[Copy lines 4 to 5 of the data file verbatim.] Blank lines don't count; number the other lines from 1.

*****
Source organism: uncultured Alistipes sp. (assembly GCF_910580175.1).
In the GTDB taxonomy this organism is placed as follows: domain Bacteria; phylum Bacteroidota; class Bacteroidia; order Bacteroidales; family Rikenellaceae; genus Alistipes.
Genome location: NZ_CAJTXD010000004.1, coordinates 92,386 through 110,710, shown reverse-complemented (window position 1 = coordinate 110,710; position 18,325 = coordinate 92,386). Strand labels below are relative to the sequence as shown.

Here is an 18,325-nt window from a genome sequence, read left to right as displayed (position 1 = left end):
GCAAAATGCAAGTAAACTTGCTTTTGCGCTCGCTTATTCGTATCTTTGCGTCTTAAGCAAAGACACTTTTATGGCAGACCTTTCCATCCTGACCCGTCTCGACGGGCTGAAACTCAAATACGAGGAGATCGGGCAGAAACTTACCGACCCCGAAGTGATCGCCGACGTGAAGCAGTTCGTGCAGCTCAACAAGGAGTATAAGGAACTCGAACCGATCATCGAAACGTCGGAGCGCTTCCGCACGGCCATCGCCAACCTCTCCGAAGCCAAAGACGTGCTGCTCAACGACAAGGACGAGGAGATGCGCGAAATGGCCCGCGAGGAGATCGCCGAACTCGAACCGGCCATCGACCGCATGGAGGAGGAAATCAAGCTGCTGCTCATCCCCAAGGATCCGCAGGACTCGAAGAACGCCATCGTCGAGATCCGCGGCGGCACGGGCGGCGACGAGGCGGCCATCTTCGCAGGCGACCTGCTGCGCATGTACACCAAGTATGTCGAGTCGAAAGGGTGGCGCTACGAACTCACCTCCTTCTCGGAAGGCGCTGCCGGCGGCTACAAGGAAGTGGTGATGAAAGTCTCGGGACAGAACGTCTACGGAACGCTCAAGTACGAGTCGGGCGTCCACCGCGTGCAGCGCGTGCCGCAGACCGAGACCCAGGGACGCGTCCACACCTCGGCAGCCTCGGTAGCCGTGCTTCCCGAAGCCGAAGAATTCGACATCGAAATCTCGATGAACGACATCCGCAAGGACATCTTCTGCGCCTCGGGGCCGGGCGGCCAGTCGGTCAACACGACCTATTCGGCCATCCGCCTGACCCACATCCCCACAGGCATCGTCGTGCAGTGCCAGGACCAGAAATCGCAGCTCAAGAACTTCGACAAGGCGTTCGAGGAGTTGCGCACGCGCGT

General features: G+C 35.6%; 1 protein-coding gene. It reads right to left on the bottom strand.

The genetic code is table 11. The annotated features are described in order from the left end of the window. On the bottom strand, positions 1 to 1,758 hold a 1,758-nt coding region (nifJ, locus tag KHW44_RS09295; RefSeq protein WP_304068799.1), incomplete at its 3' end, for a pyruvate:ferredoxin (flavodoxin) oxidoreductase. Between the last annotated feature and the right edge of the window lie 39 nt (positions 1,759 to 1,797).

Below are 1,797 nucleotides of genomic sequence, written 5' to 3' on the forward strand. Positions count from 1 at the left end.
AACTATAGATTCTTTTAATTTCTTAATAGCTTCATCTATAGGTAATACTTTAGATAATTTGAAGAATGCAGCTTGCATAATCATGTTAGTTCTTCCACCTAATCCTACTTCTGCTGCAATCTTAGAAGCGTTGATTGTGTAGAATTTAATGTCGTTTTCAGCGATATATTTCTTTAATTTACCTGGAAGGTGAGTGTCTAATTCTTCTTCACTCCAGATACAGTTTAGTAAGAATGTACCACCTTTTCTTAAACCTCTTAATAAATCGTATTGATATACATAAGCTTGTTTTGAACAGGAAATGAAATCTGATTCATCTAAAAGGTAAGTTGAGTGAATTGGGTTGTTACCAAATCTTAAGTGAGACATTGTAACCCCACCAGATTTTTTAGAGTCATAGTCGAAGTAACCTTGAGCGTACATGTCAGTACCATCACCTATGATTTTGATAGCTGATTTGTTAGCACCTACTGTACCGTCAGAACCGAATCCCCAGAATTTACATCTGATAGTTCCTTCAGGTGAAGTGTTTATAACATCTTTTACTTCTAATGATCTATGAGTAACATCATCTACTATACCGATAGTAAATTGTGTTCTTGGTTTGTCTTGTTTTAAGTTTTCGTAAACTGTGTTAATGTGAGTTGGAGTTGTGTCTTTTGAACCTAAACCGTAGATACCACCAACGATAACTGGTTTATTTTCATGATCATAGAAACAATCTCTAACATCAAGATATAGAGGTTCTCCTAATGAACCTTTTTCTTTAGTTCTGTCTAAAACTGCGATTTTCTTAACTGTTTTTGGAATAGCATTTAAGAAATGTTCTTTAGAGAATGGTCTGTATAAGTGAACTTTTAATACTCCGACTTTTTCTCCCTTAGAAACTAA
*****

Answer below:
Here is an 18,325-nt window from a genome sequence, read left to right as displayed (position 1 = left end):
GCAAAATGCAAGTAAACTTGCTTTTGCGCTCGCTTATTCGTATCTTTGCGTCTTAAGCAAAGACACTTTTATGGCAGACCTTTCCATCCTGACCCGTCTCGACGGGCTGAAACTCAAATACGAGGAGATCGGGCAGAAACTTACCGACCCCGAAGTGATCGCCGACGTGAAGCAGTTCGTGCAGCTCAACAAGGAGTATAAGGAACTCGAACCGATCATCGAAACGTCGGAGCGCTTCCGCACGGCCATCGCCAACCTCTCCGAAGCCAAAGACGTGCTGCTCAACGACAAGGACGAGGAGATGCGCGAAATGGCCCGCGAGGAGATCGCCGAACTCGAACCGGCCATCGACCGCATGGAGGAGGAAATCAAGCTGCTGCTCATCCCCAAGGATCCGCAGGACTCGAAGAACGCCATCGTCGAGATCCGCGGCGGCACGGGCGGCGACGAGGCGGCCATCTTCGCAGGCGACCTGCTGCGCATGTACACCAAGTATGTCGAGTCGAAAGGGTGGCGCTACGAACTCACCTCCTTCTCGGAAGGCGCTGCCGGCGGCTACAAGGAAGTGGTGATGAAAGTCTCGGGACAGAACGTCTACGGAACGCTCAAGTACGAGTCGGGCGTCCACCGCGTGCAGCGCGTGCCGCAGACCGAGACCCAGGGACGCGTCCACACCTCGGCAGCCTCGGTAGCCGTGCTTCCCGAAGCCGAAGAATTCGACATCGAAATCTCGATGAACGACATCCGCAAGGACATCTTCTGCGCCTCGGGGCCGGGCGGCCAGTCGGTCAACACGACCTATTCGGCCATCCGCCTGACCCACATCCCCACAGGCATCGTCGTGCAGTGCCAGGACCAGAAATCGCAGCTCAAGAACTTCGACAAGGCGTTCGAGGAGTTGCGCACGCGCGT